Spotted Knapweed Still A Threat In Southwest Missouri Says Extension Specialist

MT. VERNON, MO.
   Spotted knapweed was first identified in southwest Missouri about 15 years ago, and it is still a threat to area fields according to Eldon Cole, a livestock specialist with University of Missouri Extension.
   “I first noticed the pretty purple to pink flowers along a road just south of Mt. Vernon in 2002. It is hard to say just when it arrived, but some say they had seen it in the 1990’s in south central Missouri,” said Cole.
   University of Missouri Extension faculty, the Missouri Department of Transportation and the Missouri Conservation Commission have teamed up to minimize the spread of the short-lived perennial or biennial.
   The primary location for most of the knapweed in the state is along roads and railroads.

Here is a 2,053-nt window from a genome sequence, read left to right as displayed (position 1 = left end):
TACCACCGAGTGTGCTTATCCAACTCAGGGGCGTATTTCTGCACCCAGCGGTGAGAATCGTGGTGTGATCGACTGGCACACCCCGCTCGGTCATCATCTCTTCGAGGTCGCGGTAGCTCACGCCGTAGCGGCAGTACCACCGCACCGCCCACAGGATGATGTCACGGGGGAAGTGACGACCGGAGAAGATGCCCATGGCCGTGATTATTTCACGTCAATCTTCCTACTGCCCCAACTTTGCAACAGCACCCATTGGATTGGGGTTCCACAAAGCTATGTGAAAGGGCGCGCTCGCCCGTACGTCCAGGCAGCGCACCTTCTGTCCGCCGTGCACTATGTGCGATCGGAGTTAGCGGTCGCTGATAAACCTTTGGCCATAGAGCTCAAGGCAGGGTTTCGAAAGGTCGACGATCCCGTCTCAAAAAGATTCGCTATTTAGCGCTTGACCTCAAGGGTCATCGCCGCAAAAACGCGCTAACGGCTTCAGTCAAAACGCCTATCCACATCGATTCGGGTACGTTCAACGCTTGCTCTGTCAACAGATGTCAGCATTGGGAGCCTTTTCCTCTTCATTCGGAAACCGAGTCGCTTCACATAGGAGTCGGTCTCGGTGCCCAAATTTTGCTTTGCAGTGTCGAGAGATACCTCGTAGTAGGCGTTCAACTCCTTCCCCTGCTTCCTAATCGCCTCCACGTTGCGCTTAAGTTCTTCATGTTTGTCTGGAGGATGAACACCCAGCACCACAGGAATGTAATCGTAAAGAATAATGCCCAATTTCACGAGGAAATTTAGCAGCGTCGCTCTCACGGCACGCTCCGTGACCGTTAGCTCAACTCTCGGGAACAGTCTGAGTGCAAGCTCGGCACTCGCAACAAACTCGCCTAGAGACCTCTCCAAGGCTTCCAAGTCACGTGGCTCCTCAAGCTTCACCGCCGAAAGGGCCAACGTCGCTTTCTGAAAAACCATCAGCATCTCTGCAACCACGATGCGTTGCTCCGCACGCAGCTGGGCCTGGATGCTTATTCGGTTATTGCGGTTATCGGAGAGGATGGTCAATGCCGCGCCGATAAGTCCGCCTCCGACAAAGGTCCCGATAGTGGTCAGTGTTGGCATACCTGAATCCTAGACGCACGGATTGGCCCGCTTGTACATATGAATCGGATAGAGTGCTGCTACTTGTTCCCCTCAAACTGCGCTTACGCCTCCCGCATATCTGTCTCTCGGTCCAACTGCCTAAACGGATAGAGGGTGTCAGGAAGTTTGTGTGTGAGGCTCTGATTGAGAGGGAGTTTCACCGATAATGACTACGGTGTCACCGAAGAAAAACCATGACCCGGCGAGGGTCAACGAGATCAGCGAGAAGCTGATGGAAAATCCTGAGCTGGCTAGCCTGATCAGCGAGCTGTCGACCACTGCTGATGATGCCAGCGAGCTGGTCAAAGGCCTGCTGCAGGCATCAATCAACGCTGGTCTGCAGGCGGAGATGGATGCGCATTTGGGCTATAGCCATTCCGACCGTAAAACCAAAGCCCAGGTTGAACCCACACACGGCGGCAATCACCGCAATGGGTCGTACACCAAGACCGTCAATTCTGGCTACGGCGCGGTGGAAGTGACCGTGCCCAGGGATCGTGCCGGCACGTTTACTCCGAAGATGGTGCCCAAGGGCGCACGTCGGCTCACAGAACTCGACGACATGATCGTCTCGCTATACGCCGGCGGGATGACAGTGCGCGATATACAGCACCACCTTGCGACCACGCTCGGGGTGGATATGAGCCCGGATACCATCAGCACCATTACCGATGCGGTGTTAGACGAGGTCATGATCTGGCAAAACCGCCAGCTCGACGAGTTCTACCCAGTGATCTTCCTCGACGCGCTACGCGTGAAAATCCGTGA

“Luckily, so far, the encroachment of knapweed into pastures and hayfields has been fairly slow. Timely mowing reduced but won’t stop it is spread,” said Cole.
   The best control, according to Cole, is by several herbicides applied to the plants in the rosette stage of growth. This stage may occur in the fall or early spring or even when the plants are in the bud to early bloom stage in the summer.
   “The knapweeds I’ve seen are running ahead of schedule in maturity this year. Normally they bloom around the tenth of June but be alert for blooms this year in late May,” said Cole. “It is important to keep your guard up for this weed that is extremely invasive.”
   According to Cole, the blooming plant is easy to spot and even though it is rather attractive, it is on Missouri’s noxious weed list.
   “If you buy hay, be extra careful and look at the hay field before it is cut making sure it does not have spotted knapweed in it,” said Cole.
   University of Missouri Extension centers have, or can order, a new Weed and Brush Control book, IPM 1031. The 163-page book has outstanding pictures of many weeds and woody brush species along with recommendations for controlling them. ∆






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